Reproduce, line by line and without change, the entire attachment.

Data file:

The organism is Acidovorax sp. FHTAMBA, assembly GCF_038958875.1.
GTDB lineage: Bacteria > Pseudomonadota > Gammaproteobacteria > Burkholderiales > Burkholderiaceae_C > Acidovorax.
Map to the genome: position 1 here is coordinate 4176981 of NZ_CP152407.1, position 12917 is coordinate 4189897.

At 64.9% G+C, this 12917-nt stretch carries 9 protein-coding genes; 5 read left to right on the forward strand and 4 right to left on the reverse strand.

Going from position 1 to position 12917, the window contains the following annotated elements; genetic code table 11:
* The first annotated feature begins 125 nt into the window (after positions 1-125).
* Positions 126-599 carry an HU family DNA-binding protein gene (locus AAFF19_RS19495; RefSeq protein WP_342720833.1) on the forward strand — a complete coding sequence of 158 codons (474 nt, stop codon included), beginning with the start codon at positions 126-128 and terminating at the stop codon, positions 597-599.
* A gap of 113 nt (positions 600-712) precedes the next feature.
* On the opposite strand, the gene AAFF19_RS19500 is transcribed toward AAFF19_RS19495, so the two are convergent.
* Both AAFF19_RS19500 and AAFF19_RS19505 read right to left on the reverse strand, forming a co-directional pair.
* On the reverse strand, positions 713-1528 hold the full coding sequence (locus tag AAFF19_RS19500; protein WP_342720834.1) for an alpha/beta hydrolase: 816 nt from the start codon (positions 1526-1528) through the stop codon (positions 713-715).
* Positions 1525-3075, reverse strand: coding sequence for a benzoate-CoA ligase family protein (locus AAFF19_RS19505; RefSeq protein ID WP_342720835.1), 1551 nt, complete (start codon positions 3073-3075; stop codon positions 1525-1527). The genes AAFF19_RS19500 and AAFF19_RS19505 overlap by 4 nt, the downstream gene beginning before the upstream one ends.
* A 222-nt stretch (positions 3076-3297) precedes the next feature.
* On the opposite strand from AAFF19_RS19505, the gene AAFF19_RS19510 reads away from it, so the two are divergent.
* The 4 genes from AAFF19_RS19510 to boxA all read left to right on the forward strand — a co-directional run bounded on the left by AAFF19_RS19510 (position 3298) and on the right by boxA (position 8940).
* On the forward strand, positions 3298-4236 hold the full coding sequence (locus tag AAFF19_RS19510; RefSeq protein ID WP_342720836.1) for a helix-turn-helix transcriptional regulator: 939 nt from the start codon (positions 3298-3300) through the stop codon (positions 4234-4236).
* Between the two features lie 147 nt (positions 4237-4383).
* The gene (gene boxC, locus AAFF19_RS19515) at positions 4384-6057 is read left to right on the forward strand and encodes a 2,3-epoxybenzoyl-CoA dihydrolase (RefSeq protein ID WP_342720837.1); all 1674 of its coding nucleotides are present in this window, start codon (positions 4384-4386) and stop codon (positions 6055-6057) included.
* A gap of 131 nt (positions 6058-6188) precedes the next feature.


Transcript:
The organism is Acidovorax sp. FHTAMBA, assembly GCF_038958875.1.
GTDB lineage: Bacteria > Pseudomonadota > Gammaproteobacteria > Burkholderiales > Burkholderiaceae_C > Acidovorax.
Map to the genome: position 1 here is coordinate 4176981 of NZ_CP152407.1, position 12917 is coordinate 4189897.

At 64.9% G+C, this 12917-nt stretch carries 9 protein-coding genes; 5 read left to right on the forward strand and 4 right to left on the reverse strand.

Going from position 1 to position 12917, the window contains the following annotated elements; genetic code table 11:
* The first annotated feature begins 125 nt into the window (after positions 1-125).
* Positions 126-599 carry an HU family DNA-binding protein gene (locus AAFF19_RS19495; RefSeq protein WP_342720833.1) on the forward strand — a complete coding sequence of 158 codons (474 nt, stop codon included), beginning with the start codon at positions 126-128 and terminating at the stop codon, positions 597-599.
* A gap of 113 nt (positions 600-712) precedes the next feature.
* On the opposite strand, the gene AAFF19_RS19500 is transcribed toward AAFF19_RS19495, so the two are convergent.
* Both AAFF19_RS19500 and AAFF19_RS19505 read right to left on the reverse strand, forming a co-directional pair.
* On the reverse strand, positions 713-1528 hold the full coding sequence (locus tag AAFF19_RS19500; protein WP_342720834.1) for an alpha/beta hydrolase: 816 nt from the start codon (positions 1526-1528) through the stop codon (positions 713-715).
* Positions 1525-3075, reverse strand: coding sequence for a benzoate-CoA ligase family protein (locus AAFF19_RS19505; RefSeq protein ID WP_342720835.1), 1551 nt, complete (start codon positions 3073-3075; stop codon positions 1525-1527). The genes AAFF19_RS19500 and AAFF19_RS19505 overlap by 4 nt, the downstream gene beginning before the upstream one ends.
* A 222-nt stretch (positions 3076-3297) precedes the next feature.
* On the opposite strand from AAFF19_RS19505, the gene AAFF19_RS19510 reads away from it, so the two are divergent.
* The 4 genes from AAFF19_RS19510 to boxA all read left to right on the forward strand — a co-directional run bounded on the left by AAFF19_RS19510 (position 3298) and on the right by boxA (position 8940).
* On the forward strand, positions 3298-4236 hold the full coding sequence (locus tag AAFF19_RS19510; RefSeq protein ID WP_342720836.1) for a helix-turn-helix transcriptional regulator: 939 nt from the start codon (positions 3298-3300) through the stop codon (positions 4234-4236).
* Between the two features lie 147 nt (positions 4237-4383).
* The gene (gene boxC, locus AAFF19_RS19515) at positions 4384-6057 is read left to right on the forward strand and encodes a 2,3-epoxybenzoyl-CoA dihydrolase (RefSeq protein ID WP_342720837.1); all 1674 of its coding nucleotides are present in this window, start codon (positions 4384-4386) and stop codon (positions 6055-6057) included.
* A gap of 131 nt (positions 6058-6188) precedes the next feature.